TRUMBULL — ZetrOZ Inc. has received a $5 million venture loan facility from Farmington-based Horizon Technology Finance Corp. (NASDAQ: HRZN), a specialty finance company that provides capital in the form of secured loans to venture capital-backed companies in the technology, life science, health-care information and services and clean tech industries.
The funding will provide the medical device designer and manufacturer with capital to expand its wearable ultrasound product marketing and sales beyond the professional market and into the consumer arena. Horizon funded an initial $1.5 million of its $5 million commitment under the venture loan security agreement.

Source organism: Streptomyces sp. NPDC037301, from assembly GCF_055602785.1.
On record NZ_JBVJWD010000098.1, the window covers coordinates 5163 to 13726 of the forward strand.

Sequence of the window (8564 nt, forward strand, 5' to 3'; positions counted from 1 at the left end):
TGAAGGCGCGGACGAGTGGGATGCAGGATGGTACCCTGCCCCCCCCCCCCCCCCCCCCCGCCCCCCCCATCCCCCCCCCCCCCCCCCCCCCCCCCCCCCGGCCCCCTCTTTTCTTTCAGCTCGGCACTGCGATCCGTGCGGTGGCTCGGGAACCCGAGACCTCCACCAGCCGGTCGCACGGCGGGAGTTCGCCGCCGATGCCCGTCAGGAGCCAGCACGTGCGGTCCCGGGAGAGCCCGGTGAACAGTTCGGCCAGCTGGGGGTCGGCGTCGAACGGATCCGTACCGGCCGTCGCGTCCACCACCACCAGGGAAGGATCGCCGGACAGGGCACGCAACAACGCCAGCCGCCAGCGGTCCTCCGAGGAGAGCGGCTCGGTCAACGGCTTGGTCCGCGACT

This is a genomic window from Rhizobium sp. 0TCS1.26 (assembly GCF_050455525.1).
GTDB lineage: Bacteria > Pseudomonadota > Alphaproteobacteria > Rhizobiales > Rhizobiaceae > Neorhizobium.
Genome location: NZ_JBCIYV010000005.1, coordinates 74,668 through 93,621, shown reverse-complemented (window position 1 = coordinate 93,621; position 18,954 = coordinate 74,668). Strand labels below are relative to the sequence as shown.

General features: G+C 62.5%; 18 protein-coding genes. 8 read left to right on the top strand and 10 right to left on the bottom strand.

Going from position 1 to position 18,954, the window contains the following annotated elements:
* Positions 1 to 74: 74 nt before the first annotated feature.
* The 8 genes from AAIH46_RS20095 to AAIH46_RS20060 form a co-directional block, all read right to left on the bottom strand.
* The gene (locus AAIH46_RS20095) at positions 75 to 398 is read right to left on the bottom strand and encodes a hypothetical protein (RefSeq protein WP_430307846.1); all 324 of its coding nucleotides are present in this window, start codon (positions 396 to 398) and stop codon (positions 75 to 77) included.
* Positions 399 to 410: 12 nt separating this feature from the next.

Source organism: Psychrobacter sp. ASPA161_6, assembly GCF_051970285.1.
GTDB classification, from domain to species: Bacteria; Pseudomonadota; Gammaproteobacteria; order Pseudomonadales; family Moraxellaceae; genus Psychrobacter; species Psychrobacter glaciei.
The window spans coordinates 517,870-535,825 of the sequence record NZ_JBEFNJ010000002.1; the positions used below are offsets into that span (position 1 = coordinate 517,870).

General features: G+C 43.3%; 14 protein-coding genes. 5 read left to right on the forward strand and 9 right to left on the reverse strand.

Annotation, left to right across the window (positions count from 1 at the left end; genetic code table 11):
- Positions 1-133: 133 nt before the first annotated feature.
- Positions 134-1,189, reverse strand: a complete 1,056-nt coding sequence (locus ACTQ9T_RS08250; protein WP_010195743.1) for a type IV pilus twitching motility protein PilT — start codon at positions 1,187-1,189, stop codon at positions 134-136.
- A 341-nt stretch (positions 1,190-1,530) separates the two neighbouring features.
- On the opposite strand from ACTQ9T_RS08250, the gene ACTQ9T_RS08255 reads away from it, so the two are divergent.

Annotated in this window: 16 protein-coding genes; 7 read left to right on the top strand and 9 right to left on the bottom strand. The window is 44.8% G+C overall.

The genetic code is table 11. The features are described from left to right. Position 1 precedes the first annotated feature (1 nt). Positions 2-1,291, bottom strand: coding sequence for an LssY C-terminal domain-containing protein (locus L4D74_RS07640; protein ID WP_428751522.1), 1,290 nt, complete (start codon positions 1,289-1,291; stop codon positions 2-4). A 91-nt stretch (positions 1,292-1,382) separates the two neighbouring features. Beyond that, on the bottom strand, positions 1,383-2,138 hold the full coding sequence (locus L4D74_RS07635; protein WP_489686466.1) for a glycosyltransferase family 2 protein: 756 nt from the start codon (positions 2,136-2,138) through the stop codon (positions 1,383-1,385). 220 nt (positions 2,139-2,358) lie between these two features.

“This financial commitment from Horizon marks a significant step forward in our company growth and vision of providing a drug-free, non-invasive alternative for pain sufferers,” according to ZetrOZ co-founder and CEO Bryant Guffey. “We look to them as important partners as we continue to expand access to our mobile, wearable SAM (sustained acoustic medicine) therapy system in the rehab and chronic pain markets.”
Current clinical outcomes demonstrate that sustained acoustic medicine is an effective non-pharmaceutical approach for treating pain symptoms such as knee arthritis and upper back pain. The technology has been adopted by professional and collegiate athletes such as the Bridgeport Bluefish for prehab and rehab programs. ZetrOZ is also engaging in new multi-site clinical research with NSBRI to test the effectiveness of the device for astronauts in Earth and space-flight conditions and the U.S. Army Military Health Command to test SAM technology for more rapid wound closure.